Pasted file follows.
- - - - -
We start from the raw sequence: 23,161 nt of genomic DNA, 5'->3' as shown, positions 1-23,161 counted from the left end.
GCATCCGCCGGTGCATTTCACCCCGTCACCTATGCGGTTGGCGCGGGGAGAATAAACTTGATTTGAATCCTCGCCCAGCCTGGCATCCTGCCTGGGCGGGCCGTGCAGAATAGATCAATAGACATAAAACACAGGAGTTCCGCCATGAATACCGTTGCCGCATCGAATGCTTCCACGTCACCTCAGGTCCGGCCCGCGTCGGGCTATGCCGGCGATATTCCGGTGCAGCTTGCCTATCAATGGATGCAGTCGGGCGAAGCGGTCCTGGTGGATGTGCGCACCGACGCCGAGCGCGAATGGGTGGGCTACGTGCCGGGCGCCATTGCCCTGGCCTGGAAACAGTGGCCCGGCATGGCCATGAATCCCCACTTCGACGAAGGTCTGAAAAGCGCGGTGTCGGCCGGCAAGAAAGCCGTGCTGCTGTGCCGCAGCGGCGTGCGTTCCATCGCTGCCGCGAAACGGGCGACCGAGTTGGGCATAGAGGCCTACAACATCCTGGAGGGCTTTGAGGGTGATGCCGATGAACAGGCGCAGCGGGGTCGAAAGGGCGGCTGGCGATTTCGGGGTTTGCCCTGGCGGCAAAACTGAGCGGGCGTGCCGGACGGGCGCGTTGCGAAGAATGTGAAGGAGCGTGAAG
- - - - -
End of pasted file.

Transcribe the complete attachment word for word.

We start from the raw sequence: 23,161 nt of genomic DNA, 5'->3' as shown, positions 1-23,161 counted from the left end.
GCATCCGCCGGTGCATTTCACCCCGTCACCTATGCGGTTGGCGCGGGGAGAATAAACTTGATTTGAATCCTCGCCCAGCCTGGCATCCTGCCTGGGCGGGCCGTGCAGAATAGATCAATAGACATAAAACACAGGAGTTCCGCCATGAATACCGTTGCCGCATCGAATGCTTCCACGTCACCTCAGGTCCGGCCCGCGTCGGGCTATGCCGGCGATATTCCGGTGCAGCTTGCCTATCAATGGATGCAGTCGGGCGAAGCGGTCCTGGTGGATGTGCGCACCGACGCCGAGCGCGAATGGGTGGGCTACGTGCCGGGCGCCATTGCCCTGGCCTGGAAACAGTGGCCCGGCATGGCCATGAATCCCCACTTCGACGAAGGTCTGAAAAGCGCGGTGTCGGCCGGCAAGAAAGCCGTGCTGCTGTGCCGCAGCGGCGTGCGTTCCATCGCTGCCGCGAAACGGGCGACCGAGTTGGGCATAGAGGCCTACAACATCCTGGAGGGCTTTGAGGGTGATGCCGATGAACAGGCGCAGCGGGGTCGAAAGGGCGGCTGGCGATTTCGGGGTTTGCCCTGGCGGCAAAACTGAGCGGGCGTGCCGGACGGGCGCGTTGCGAAGAATGTGAAGGAGCGTGAAG